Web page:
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Saturday, October 18, 2014

Why Ya'll Killing Nigga's?


There have been several shootings and killings of unarmed black men and women in America today by police and private citizens who all for the most part say their actions were justified under the law.  From state to state, there appears to be loopholes in these justifiable homicide laws that allow people to get away with murder, or misconduct under “stand your ground laws.” This matter needs immediate attention and action to change the verbiage, providing a clearer meaning of the law(s).  Today in black communities, across the nation frustration levels and tensions are increasingly on the up rise.  These communities and their leaders are angry and fed up with government officials and law enforcement agencies, because the number of young black men being killed by police officers and ordinary citizens are increasing from state to state.  City leaders and top police administrators have failed to mend broken relationships and the trust of their communities.  Are legislators who write “stand your ground laws” making a statement to say it’s alright to shoot and kill black people?  These types of open ended loopholes in the law(s) that inadvertently say it’s ok to shoot and kill black people under the disguise of “imminent danger” must be corrected.  The purpose of this research paper is to bring to light that better and clearer verbiage is needed to define the terms “stand your ground” and” imminent danger” or eliminate these types of laws altogether.  We must put an end to Americans killing Americans.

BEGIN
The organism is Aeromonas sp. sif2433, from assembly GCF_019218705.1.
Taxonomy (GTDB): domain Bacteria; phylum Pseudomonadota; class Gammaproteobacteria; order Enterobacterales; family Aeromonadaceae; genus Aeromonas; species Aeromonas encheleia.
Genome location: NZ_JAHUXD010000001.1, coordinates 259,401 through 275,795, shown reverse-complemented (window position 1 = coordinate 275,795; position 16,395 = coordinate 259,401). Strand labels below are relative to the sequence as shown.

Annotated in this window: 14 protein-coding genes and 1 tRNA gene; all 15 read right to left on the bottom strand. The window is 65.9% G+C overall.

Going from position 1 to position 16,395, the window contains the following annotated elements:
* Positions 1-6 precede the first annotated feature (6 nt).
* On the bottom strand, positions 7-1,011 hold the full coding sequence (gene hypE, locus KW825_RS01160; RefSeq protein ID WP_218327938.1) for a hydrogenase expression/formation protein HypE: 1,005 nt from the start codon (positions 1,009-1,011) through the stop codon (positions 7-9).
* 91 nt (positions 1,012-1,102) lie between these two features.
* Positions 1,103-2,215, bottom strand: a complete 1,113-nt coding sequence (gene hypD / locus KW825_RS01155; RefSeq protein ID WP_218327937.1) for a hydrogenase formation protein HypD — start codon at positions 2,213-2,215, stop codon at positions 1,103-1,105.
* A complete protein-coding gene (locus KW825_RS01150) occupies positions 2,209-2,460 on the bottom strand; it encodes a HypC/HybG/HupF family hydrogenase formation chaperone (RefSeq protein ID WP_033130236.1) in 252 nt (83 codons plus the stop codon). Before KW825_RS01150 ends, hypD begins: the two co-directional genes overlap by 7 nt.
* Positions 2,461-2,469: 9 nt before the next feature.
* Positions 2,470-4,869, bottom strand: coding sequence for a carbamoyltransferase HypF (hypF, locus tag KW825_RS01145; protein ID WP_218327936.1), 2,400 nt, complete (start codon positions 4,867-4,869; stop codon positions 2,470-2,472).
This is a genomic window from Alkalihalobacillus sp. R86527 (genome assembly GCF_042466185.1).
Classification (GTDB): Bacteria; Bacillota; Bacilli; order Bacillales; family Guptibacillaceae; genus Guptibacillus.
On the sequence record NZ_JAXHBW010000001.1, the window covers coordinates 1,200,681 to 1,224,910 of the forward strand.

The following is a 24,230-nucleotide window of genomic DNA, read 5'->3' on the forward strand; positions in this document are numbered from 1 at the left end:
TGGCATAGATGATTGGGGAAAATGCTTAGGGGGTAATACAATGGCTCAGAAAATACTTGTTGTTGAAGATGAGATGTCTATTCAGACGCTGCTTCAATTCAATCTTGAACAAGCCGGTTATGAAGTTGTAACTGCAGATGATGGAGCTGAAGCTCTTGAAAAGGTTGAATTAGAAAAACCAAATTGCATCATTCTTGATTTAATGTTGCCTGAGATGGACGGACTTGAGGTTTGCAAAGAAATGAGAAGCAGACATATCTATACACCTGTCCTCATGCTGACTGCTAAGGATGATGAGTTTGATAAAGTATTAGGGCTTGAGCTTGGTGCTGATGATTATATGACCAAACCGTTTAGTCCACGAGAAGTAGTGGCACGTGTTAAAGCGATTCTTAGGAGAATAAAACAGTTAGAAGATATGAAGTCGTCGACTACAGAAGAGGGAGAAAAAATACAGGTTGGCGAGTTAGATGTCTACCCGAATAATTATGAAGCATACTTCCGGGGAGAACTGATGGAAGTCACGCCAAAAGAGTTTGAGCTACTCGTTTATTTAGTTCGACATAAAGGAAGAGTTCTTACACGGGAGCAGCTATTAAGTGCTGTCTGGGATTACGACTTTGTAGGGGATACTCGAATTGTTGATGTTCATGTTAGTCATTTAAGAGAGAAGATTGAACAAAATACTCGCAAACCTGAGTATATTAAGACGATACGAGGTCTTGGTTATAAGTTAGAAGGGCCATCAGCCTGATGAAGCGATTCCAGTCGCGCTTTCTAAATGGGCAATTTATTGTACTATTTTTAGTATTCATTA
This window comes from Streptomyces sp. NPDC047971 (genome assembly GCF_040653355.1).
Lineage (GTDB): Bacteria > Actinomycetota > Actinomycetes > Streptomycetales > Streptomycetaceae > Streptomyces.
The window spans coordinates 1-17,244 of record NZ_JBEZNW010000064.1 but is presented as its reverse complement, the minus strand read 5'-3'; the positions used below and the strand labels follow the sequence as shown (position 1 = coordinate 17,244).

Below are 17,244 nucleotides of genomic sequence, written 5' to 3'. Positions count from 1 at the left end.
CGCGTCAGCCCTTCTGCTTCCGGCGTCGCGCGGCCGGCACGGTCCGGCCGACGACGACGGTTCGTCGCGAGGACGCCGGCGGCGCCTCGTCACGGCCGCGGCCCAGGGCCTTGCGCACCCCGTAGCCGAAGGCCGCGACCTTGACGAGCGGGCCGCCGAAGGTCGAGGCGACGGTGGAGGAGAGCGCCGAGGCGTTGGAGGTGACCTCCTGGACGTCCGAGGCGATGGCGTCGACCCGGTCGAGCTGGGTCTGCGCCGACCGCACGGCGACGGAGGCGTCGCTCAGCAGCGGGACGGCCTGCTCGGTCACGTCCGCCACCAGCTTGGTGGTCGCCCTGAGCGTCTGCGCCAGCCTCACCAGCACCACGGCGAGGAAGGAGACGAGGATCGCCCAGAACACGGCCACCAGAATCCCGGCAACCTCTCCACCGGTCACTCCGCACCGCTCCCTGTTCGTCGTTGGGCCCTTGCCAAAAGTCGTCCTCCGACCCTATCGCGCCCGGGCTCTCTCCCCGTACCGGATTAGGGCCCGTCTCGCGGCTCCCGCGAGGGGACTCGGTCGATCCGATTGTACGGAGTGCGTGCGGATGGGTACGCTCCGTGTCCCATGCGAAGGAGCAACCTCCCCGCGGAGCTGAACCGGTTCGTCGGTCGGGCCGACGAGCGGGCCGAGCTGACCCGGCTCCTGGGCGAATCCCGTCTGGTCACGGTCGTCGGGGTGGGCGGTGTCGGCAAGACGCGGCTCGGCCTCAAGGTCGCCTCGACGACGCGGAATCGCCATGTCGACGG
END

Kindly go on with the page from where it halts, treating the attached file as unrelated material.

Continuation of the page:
Keywords: loopholes, stand your ground, imminent danger, fear, legally occupied, retreating.

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As I sat in my living room watching CNN Broadcast News, they were reporting a shooting that occurred in Ferguson, Missouri.  As I turned the volume up, I learned that a black teenage boy was shot to death by a local white police officer in Ferguson.  Right away I heard the newscaster trying to make sense of it all as he shared his concerns about whether or not the officer was protected under Missouri’s “stand-your-ground” law or if the verbiage in the law “imminent danger” would be interpreted as self-defense.  I thought to myself, “here we go again, another black person murdered!”  My anger did not focus so much on the race of the shooter as it was more on the law itself.  Something must be done about the “verbiage” in the law(s) that says all one needs is just a reasonable amount of fear, shoot first, and your protected all under the disguise of “imminent” danger.

Method of Analysis

In the Ferguson shooting there are two different versions describing the struggle between the police officer and the teen. One version is given by the police officer who described what went on in his mind and how he felt during the time of the incident.  The other version is the point of view of the victim’s friend, eye witness account of what he says is murder by a Ferguson police officer.  They read as follows:

Participant 1
Version #1: The police officer stated that two teens were walking in the middle of the street as he drove by, words were exchanged and the officer backed his vehicle up to the teens. As he was talking to them, one of the teen’s attacked him and attempted to pull the officer out of his vehicle through the driver’s side window.  In doing so, the teen tried to reach for his service weapon.  A shot was fired inside the vehicle and the teen fled.  Fearing for his life, the officer exited his vehicle and fired several shots at the teen killing him (McLaughlin, 2014).

Participant 2